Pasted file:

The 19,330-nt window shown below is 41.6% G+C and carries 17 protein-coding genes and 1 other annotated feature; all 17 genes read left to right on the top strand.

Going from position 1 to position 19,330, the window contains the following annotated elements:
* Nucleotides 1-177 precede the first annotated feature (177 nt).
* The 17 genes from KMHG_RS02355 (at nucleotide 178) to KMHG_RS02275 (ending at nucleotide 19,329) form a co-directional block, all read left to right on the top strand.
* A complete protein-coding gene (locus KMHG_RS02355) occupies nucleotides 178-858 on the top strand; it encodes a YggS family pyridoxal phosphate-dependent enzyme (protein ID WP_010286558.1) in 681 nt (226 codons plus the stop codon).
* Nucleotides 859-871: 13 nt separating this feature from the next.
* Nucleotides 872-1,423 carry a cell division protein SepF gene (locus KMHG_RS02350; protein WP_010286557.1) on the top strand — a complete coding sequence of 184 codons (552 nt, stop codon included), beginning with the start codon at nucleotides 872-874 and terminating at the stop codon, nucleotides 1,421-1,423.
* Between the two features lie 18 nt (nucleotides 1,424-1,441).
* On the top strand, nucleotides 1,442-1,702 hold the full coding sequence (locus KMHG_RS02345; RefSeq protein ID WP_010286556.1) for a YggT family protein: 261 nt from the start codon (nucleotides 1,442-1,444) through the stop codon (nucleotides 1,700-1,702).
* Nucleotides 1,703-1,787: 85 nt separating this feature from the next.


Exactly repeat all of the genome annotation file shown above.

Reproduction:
The 19,330-nt window shown below is 41.6% G+C and carries 17 protein-coding genes and 1 other annotated feature; all 17 genes read left to right on the top strand.

Going from position 1 to position 19,330, the window contains the following annotated elements:
* Nucleotides 1-177 precede the first annotated feature (177 nt).
* The 17 genes from KMHG_RS02355 (at nucleotide 178) to KMHG_RS02275 (ending at nucleotide 19,329) form a co-directional block, all read left to right on the top strand.
* A complete protein-coding gene (locus KMHG_RS02355) occupies nucleotides 178-858 on the top strand; it encodes a YggS family pyridoxal phosphate-dependent enzyme (protein ID WP_010286558.1) in 681 nt (226 codons plus the stop codon).
* Nucleotides 859-871: 13 nt separating this feature from the next.
* Nucleotides 872-1,423 carry a cell division protein SepF gene (locus KMHG_RS02350; protein WP_010286557.1) on the top strand — a complete coding sequence of 184 codons (552 nt, stop codon included), beginning with the start codon at nucleotides 872-874 and terminating at the stop codon, nucleotides 1,421-1,423.
* Between the two features lie 18 nt (nucleotides 1,424-1,441).
* On the top strand, nucleotides 1,442-1,702 hold the full coding sequence (locus KMHG_RS02345; RefSeq protein ID WP_010286556.1) for a YggT family protein: 261 nt from the start codon (nucleotides 1,442-1,444) through the stop codon (nucleotides 1,700-1,702).
* Nucleotides 1,703-1,787: 85 nt separating this feature from the next.